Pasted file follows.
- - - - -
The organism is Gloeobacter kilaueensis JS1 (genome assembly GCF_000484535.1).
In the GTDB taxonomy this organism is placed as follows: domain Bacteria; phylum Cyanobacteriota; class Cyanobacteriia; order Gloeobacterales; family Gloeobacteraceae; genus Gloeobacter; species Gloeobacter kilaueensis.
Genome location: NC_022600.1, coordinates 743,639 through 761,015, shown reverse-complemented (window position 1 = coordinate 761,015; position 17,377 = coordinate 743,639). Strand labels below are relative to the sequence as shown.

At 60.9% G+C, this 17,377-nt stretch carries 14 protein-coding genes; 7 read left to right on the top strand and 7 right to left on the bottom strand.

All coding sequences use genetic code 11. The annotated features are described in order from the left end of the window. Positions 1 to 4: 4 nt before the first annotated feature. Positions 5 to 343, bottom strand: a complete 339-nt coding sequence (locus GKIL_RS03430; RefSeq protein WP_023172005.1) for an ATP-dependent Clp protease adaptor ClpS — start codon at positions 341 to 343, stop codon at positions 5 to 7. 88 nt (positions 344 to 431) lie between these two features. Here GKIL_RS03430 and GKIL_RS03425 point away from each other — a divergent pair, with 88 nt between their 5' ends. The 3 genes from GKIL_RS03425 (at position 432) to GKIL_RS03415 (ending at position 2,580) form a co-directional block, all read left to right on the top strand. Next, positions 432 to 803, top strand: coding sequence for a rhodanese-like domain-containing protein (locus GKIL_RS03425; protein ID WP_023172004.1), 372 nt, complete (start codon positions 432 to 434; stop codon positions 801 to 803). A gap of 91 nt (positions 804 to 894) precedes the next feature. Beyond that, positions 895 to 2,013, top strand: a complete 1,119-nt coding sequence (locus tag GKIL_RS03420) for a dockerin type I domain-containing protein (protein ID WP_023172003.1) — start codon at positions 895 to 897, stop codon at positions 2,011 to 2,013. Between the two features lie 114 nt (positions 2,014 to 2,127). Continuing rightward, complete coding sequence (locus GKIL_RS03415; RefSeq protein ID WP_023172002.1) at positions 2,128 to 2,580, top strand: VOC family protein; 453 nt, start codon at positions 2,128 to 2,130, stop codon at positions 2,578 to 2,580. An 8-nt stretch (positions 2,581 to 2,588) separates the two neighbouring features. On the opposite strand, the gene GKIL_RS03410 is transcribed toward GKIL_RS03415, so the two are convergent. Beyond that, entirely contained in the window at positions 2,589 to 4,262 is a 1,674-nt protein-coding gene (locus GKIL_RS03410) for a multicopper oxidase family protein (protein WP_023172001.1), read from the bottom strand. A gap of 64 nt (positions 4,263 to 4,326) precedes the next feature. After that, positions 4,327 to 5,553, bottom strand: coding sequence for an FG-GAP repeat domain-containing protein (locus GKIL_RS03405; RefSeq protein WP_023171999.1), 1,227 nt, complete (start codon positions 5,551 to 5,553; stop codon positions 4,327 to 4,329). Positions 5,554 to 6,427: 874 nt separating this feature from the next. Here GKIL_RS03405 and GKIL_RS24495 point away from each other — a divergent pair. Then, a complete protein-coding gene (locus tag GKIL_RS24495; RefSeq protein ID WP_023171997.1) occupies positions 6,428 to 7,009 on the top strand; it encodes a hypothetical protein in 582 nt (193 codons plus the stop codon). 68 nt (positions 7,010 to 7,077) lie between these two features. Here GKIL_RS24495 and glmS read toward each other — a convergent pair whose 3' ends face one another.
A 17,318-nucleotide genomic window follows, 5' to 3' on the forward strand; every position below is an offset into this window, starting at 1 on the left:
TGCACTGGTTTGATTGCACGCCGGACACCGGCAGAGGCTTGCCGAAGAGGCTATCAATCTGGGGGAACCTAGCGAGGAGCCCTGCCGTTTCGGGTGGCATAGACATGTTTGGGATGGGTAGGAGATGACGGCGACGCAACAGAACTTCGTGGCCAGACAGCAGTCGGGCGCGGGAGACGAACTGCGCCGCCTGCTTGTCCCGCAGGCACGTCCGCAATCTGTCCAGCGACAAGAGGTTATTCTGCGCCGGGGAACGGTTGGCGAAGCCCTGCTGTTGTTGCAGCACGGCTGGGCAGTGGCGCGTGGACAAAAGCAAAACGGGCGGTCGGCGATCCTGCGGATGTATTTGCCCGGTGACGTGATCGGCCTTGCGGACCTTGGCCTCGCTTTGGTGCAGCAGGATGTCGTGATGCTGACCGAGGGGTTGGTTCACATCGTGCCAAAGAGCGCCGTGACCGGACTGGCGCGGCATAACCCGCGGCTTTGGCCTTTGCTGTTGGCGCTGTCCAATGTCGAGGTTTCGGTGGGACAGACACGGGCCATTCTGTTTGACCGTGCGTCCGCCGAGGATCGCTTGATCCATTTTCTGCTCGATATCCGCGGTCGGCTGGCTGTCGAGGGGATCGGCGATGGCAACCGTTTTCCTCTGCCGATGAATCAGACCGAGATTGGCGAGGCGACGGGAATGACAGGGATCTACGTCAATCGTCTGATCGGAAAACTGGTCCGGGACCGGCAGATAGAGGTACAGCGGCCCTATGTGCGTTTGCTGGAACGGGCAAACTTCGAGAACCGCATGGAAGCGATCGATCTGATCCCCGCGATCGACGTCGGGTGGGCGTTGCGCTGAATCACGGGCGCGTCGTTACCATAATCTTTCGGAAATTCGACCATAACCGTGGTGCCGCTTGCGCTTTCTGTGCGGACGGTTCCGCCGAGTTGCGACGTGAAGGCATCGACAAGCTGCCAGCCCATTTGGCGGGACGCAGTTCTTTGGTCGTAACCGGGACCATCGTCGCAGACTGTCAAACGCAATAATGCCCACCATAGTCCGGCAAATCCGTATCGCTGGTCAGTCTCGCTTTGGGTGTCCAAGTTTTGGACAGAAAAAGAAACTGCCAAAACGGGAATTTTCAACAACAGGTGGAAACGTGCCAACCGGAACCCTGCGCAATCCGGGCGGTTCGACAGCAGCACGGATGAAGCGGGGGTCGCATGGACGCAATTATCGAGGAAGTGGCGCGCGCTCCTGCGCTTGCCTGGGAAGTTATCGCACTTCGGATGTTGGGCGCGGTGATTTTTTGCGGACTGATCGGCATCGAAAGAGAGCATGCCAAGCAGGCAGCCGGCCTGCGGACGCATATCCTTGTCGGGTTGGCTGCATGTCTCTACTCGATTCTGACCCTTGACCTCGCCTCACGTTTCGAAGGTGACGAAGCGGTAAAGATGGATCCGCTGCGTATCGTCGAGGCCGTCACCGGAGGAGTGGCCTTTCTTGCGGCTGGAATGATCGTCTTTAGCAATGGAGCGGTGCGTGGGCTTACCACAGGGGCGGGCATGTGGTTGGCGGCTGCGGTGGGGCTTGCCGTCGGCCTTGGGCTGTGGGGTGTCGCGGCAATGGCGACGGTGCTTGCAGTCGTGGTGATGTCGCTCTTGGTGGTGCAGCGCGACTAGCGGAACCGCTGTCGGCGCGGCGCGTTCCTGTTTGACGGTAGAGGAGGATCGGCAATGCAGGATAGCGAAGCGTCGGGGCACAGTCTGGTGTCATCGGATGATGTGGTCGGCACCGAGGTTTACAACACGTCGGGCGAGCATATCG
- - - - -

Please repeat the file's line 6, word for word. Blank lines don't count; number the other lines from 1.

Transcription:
A 17,318-nucleotide genomic window follows, 5' to 3' on the forward strand; every position below is an offset into this window, starting at 1 on the left: